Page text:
As ACLU Prepares Legal Challenge to Mandatory Internet Blocking, Consumer Reports Says Products Fail Test

February 14, 2001 12:00 am

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NEW YORK–A new Consumer Reports test of blocking software confirms that a federal law mandating the use of these clumsy products in libraries is unconstitutional and unworkable, the American Civil Liberties Union said today.

“A federal law mandating blocking software in libraries makes about as much sense as a law requiring a stranger to randomly pull books off shelves and refuse to tell librarians or patrons which books are gone,” said Chris Hansen, an ACLU Senior Staff Attorney. “It gives parents a false sense of security and it takes away control from librarians and their patrons.”

Hansen said the ACLU expects to launch a legal challenge next month to the “Child Internet Protection Act,” a law that ties crucial library funding to the mandated use of blocking software on Internet terminals used by both adults and minors in public libraries.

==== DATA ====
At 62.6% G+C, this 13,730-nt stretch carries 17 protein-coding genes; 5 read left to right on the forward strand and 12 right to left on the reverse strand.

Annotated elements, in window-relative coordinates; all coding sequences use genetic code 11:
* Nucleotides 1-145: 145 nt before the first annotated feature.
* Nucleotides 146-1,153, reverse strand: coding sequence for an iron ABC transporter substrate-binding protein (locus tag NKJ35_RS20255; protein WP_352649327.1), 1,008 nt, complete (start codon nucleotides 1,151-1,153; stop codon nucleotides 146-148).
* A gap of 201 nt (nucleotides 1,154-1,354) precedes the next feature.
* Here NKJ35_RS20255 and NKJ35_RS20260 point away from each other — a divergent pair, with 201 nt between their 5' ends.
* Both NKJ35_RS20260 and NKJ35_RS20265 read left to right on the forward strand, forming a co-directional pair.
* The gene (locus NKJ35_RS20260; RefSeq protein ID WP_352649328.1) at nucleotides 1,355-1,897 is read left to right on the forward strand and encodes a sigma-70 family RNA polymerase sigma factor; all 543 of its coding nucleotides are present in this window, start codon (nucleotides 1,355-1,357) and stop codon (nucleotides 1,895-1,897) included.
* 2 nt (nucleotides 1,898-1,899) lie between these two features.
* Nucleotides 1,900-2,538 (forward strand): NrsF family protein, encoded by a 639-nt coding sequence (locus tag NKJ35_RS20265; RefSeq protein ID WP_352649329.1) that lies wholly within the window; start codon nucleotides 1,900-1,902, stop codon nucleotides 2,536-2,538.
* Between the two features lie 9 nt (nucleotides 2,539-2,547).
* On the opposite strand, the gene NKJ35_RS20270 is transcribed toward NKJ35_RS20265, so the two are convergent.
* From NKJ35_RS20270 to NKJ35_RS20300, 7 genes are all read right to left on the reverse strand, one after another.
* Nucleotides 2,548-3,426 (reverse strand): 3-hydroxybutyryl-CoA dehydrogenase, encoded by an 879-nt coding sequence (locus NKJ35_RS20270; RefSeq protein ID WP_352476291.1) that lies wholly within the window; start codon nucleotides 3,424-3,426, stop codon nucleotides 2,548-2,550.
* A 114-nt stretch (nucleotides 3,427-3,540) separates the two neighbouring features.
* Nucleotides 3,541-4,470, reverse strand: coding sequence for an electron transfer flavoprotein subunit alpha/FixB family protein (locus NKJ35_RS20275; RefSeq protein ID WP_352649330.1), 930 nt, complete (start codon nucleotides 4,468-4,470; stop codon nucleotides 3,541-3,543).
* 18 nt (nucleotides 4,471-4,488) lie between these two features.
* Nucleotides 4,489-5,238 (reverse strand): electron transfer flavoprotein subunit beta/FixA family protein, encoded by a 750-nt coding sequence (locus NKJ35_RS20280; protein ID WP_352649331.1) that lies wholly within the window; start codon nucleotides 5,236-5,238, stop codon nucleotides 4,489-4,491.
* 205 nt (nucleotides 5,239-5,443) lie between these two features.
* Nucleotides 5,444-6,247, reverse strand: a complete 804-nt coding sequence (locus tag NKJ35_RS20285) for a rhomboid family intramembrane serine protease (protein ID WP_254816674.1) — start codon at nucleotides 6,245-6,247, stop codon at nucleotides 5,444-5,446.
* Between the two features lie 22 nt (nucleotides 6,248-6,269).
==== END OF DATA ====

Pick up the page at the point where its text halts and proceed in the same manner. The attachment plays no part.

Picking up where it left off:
The ACLU said that blocking programs significantly reduce the amount and diversity of speech and information available to library patrons, many of whom cannot afford their own computers and Internet access.

In some cases, according to Consumer Reports, “filters block harmless sites merely because their software does not consider the context in which a word or phrase is used. Far more troubling is when a filter appears to block legitimate sites based on moral or political value judgements.”

“Librarians are uniquely qualified to teach library patrons how to find the content they want and avoid inappropriate content,” said Ann Beeson an ACLU attorney who is lead counsel with Hansen in the ACLU challenge to blocking software. “Our lawsuit will show that online education is a far preferable and less restrictive alternative than clumsy filters.”

A wide spectrum of organizations have opposed blocking software mandates, including the American Library Association, the Society of Professional Journalists, the conservative Free Congress Foundation and state chapters of the Eagle Forum and the American Family Association.

The Consumer Reports article on blocking software is available online at

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